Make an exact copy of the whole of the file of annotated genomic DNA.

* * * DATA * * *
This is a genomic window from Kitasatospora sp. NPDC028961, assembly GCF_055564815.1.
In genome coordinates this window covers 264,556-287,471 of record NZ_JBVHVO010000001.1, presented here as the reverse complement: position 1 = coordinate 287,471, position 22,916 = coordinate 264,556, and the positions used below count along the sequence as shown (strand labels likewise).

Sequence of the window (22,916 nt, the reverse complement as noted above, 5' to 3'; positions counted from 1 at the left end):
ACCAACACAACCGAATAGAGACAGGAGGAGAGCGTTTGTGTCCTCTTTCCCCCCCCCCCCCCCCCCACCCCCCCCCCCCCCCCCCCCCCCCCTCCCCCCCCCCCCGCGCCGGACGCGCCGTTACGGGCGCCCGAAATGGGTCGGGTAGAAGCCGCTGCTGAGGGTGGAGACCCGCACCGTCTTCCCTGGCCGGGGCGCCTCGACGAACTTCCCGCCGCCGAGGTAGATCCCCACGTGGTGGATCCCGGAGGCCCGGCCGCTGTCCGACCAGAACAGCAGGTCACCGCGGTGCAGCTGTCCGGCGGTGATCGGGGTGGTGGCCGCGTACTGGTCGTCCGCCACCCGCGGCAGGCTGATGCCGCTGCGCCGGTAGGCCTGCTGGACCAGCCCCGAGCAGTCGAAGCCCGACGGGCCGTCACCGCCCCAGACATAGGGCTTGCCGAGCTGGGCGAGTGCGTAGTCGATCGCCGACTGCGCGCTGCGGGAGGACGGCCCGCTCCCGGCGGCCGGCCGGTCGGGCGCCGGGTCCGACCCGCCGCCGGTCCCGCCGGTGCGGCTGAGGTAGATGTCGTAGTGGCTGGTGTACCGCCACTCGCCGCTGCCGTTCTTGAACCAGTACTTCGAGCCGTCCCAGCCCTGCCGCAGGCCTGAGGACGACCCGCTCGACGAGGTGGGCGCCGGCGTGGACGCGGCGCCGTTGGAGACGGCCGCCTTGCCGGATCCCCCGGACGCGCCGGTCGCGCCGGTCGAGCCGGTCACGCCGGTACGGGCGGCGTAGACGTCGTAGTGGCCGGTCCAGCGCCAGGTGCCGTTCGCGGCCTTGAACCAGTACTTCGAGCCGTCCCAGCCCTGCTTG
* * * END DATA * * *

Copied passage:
This is a genomic window from Kitasatospora sp. NPDC028961, assembly GCF_055564815.1.
In genome coordinates this window covers 264,556-287,471 of record NZ_JBVHVO010000001.1, presented here as the reverse complement: position 1 = coordinate 287,471, position 22,916 = coordinate 264,556, and the positions used below count along the sequence as shown (strand labels likewise).

Sequence of the window (22,916 nt, the reverse complement as noted above, 5' to 3'; positions counted from 1 at the left end):
ACCAACACAACCGAATAGAGACAGGAGGAGAGCGTTTGTGTCCTCTTTCCCCCCCCCCCCCCCCCCACCCCCCCCCCCCCCCCCCCCCCCCCTCCCCCCCCCCCCGCGCCGGACGCGCCGTTACGGGCGCCCGAAATGGGTCGGGTAGAAGCCGCTGCTGAGGGTGGAGACCCGCACCGTCTTCCCTGGCCGGGGCGCCTCGACGAACTTCCCGCCGCCGAGGTAGATCCCCACGTGGTGGATCCCGGAGGCCCGGCCGCTGTCCGACCAGAACAGCAGGTCACCGCGGTGCAGCTGTCCGGCGGTGATCGGGGTGGTGGCCGCGTACTGGTCGTCCGCCACCCGCGGCAGGCTGATGCCGCTGCGCCGGTAGGCCTGCTGGACCAGCCCCGAGCAGTCGAAGCCCGACGGGCCGTCACCGCCCCAGACATAGGGCTTGCCGAGCTGGGCGAGTGCGTAGTCGATCGCCGACTGCGCGCTGCGGGAGGACGGCCCGCTCCCGGCGGCCGGCCGGTCGGGCGCCGGGTCCGACCCGCCGCCGGTCCCGCCGGTGCGGCTGAGGTAGATGTCGTAGTGGCTGGTGTACCGCCACTCGCCGCTGCCGTTCTTGAACCAGTACTTCGAGCCGTCCCAGCCCTGCCGCAGGCCTGAGGACGACCCGCTCGACGAGGTGGGCGCCGGCGTGGACGCGGCGCCGTTGGAGACGGCCGCCTTGCCGGATCCCCCGGACGCGCCGGTCGCGCCGGTCGAGCCGGTCACGCCGGTACGGGCGGCGTAGACGTCGTAGTGGCCGGTCCAGCGCCAGGTGCCGTTCGCGGCCTTGAACCAGTACTTCGAGCCGTCCCAGCCCTGCTTG